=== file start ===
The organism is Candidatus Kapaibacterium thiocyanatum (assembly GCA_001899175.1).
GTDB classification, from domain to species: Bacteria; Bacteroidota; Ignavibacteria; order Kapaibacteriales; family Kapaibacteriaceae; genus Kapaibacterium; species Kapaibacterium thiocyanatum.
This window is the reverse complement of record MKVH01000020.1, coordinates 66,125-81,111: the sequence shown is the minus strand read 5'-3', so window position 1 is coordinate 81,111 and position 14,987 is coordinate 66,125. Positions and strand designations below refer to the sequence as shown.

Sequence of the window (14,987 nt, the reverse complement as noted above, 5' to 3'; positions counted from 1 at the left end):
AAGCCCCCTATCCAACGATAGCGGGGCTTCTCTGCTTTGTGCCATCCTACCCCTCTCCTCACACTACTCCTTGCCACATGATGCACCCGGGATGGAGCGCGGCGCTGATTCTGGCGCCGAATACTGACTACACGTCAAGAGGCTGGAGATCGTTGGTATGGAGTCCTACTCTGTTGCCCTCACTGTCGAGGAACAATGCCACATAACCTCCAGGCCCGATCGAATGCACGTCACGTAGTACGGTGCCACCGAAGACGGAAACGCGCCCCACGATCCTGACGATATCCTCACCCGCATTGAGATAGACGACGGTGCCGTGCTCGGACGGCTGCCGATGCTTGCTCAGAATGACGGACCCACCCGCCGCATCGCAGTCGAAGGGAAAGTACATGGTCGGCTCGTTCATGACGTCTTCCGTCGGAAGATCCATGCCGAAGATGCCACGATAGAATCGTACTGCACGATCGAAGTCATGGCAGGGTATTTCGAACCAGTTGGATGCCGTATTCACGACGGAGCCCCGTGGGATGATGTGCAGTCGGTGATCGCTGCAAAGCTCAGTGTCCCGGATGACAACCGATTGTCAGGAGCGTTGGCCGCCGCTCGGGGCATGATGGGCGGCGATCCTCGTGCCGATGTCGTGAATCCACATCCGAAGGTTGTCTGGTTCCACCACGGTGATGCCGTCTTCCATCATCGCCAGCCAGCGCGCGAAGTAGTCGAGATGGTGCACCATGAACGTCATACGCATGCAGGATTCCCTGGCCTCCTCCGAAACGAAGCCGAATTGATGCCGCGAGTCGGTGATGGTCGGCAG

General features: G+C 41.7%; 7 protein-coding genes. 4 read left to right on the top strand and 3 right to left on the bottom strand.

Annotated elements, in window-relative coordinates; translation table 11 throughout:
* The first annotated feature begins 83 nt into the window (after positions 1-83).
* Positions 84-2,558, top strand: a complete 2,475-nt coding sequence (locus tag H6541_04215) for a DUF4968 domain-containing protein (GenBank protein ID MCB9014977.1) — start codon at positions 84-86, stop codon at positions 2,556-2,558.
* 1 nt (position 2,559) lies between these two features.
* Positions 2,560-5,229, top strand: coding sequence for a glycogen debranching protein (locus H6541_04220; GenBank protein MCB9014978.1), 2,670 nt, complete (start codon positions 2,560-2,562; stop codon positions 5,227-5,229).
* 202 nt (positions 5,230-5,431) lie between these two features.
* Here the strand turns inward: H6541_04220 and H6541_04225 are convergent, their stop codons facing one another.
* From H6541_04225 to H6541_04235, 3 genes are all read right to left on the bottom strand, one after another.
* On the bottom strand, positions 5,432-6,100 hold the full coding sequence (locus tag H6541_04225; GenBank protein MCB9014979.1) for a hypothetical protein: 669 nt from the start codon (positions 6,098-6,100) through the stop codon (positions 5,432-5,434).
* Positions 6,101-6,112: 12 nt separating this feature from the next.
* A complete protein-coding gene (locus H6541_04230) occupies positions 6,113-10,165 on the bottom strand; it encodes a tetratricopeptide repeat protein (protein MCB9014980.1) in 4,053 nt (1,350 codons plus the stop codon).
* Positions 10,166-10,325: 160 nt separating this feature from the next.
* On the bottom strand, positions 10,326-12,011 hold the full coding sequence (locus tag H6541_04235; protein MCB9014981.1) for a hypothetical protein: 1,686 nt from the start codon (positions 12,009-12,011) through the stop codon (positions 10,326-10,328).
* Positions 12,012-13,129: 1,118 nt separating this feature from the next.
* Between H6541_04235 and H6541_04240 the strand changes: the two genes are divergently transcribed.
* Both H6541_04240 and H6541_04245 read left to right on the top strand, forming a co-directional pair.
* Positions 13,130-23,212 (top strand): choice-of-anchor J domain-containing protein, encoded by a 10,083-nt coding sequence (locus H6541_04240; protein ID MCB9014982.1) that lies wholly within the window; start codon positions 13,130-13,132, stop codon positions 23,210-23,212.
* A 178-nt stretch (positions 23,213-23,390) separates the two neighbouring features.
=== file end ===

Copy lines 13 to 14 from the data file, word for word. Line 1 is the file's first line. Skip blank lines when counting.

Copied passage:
* Here the strand turns inward: H6541_04220 and H6541_04225 are convergent, their stop codons facing one another.
* From H6541_04225 to H6541_04235, 3 genes are all read right to left on the bottom strand, one after another.